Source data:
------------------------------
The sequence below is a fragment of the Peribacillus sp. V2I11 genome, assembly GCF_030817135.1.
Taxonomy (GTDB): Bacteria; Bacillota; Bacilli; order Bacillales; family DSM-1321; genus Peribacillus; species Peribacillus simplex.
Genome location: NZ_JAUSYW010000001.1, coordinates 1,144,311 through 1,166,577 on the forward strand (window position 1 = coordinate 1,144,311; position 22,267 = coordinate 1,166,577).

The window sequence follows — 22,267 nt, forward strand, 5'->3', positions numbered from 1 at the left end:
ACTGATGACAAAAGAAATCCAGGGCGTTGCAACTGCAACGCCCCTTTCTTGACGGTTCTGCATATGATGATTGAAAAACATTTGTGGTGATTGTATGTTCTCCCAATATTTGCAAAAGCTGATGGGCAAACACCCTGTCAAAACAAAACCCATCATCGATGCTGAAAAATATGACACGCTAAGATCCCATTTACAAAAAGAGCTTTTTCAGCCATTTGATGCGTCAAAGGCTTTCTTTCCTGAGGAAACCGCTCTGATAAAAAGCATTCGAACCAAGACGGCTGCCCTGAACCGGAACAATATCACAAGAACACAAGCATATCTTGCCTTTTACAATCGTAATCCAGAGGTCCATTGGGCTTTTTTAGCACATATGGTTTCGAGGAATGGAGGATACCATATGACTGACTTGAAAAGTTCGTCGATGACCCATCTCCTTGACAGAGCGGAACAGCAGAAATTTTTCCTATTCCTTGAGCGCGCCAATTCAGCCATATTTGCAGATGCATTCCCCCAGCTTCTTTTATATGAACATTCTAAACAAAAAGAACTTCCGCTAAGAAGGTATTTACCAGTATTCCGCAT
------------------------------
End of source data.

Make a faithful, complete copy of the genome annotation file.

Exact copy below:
The sequence below is a fragment of the Peribacillus sp. V2I11 genome, assembly GCF_030817135.1.
Taxonomy (GTDB): Bacteria; Bacillota; Bacilli; order Bacillales; family DSM-1321; genus Peribacillus; species Peribacillus simplex.
Genome location: NZ_JAUSYW010000001.1, coordinates 1,144,311 through 1,166,577 on the forward strand (window position 1 = coordinate 1,144,311; position 22,267 = coordinate 1,166,577).

The window sequence follows — 22,267 nt, forward strand, 5'->3', positions numbered from 1 at the left end:
ACTGATGACAAAAGAAATCCAGGGCGTTGCAACTGCAACGCCCCTTTCTTGACGGTTCTGCATATGATGATTGAAAAACATTTGTGGTGATTGTATGTTCTCCCAATATTTGCAAAAGCTGATGGGCAAACACCCTGTCAAAACAAAACCCATCATCGATGCTGAAAAATATGACACGCTAAGATCCCATTTACAAAAAGAGCTTTTTCAGCCATTTGATGCGTCAAAGGCTTTCTTTCCTGAGGAAACCGCTCTGATAAAAAGCATTCGAACCAAGACGGCTGCCCTGAACCGGAACAATATCACAAGAACACAAGCATATCTTGCCTTTTACAATCGTAATCCAGAGGTCCATTGGGCTTTTTTAGCACATATGGTTTCGAGGAATGGAGGATACCATATGACTGACTTGAAAAGTTCGTCGATGACCCATCTCCTTGACAGAGCGGAACAGCAGAAATTTTTCCTATTCCTTGAGCGCGCCAATTCAGCCATATTTGCAGATGCATTCCCCCAGCTTCTTTTATATGAACATTCTAAACAAAAAGAACTTCCGCTAAGAAGGTATTTACCAGTATTCCGCAT